Why the New Year begins on January 1

Celebrating the New Year on January 1 is a civil event, not an astronomical one. And yet nature cooperates to make January 1 a satisfying time to start anew.

The date of a new year isn’t precisely fixed by any natural or seasonal marker. Instead, our celebration of New Year’s Day on January 1 is a civil event. That’s despite the fact that, for us in the Northern Hemisphere – where daylight has ebbed to its lowest point and the days are getting longer again – there’s a feeling of rebirth in the air.

Our modern celebration of New Year’s Day stems from an ancient Roman custom, the feast of the Roman god Janus: god of doorways and beginnings. The name for the month of January also comes from Janus, who was depicted as having two faces. One face of Janus looked back into the past, and the other peered forward to the future.

To celebrate the new year, the Romans made promises to Janus. From this ancient practice comes our tradition of making New Year’s Day resolutions.

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Two classical Roman faces back to back one young, the other old.

Janus the doorkeeper via tablesbeyondbelief.

January 1 hasn’t been New Year’s Day throughout history, though. In the past, some New Year’s celebrations took place at an equinox, a day when the sun is above Earth’s equator, and night and day are equal in length. In many cultures, the March or vernal equinox marks a time of transition and new beginnings, and so cultural celebrations of a new year were natural for that equinox. The September or autumnal equinox also had its proponents for the beginning of a new year. For example, the French Republican Calendar – implemented during the French Revolution and used for about 12 years from late 1793 to 1805 – started its year at the September equinox.

The Greeks celebrated the new year on the winter solstice, the shortest day of the year.

Today, although many do celebrate New Year’s Day on January 1, some cultures and religions do not. Jews use a lunar calendar and celebrate the New Year on Rosh Hashanah, the first day of the month of Tishri, which is the first month of the Jewish calendar. This date usually occurs in September.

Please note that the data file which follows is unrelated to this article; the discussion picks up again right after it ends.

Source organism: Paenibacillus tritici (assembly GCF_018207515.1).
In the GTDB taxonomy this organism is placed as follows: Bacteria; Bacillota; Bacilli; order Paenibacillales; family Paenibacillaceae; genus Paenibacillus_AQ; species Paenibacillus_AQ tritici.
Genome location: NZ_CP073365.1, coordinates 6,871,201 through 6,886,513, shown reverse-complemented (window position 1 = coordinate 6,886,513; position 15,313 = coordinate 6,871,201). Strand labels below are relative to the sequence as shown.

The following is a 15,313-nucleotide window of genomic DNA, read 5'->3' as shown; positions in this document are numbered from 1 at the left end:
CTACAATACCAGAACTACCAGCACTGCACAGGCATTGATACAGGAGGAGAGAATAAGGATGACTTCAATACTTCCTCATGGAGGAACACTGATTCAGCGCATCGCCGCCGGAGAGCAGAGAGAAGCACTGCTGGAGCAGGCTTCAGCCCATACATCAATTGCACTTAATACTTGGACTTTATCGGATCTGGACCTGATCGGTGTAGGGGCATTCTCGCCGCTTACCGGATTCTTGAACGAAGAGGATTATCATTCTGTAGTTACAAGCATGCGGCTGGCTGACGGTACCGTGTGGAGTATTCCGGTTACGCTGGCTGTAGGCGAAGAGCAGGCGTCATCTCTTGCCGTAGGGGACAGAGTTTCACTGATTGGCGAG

Most are also familiar with Chinese New Year, celebrated for weeks in January or early February. In 2020, the Chinese Year of the Rat begins on January 25.

By the way, in addition to the longer days here in the Northern Hemisphere, there’s another astronomical occurrence around January 1 each year that’s also related to Earth’s year, as defined by our orbit around the sun. That is, Earth’s perihelion – or closest point to the sun – happens every year in early January. In 2020, perihelion comes on January 4-5.

Diagram of Earth's orbit showing Earth closer to and farther from the sun at different times of year.

We don’t celebrate New Year’s Day on January 1 for this reason, but it would make sense if we did. Perihelion – our closest point to the sun in our yearly orbit – takes place each year in early January. Image via NASA.

Bottom line: The reason to celebrate New Year’s Day on January 1 is historical, not astronomical. The New Year was celebrated according to astronomical events – such as equinoxes and solstices – eons ago. Our modern New Year’s celebration stems from the ancient, two-faced Roman god Janus, after whom the month of January is also named. One face of Janus looked back into the past, and the other peered forward to the future.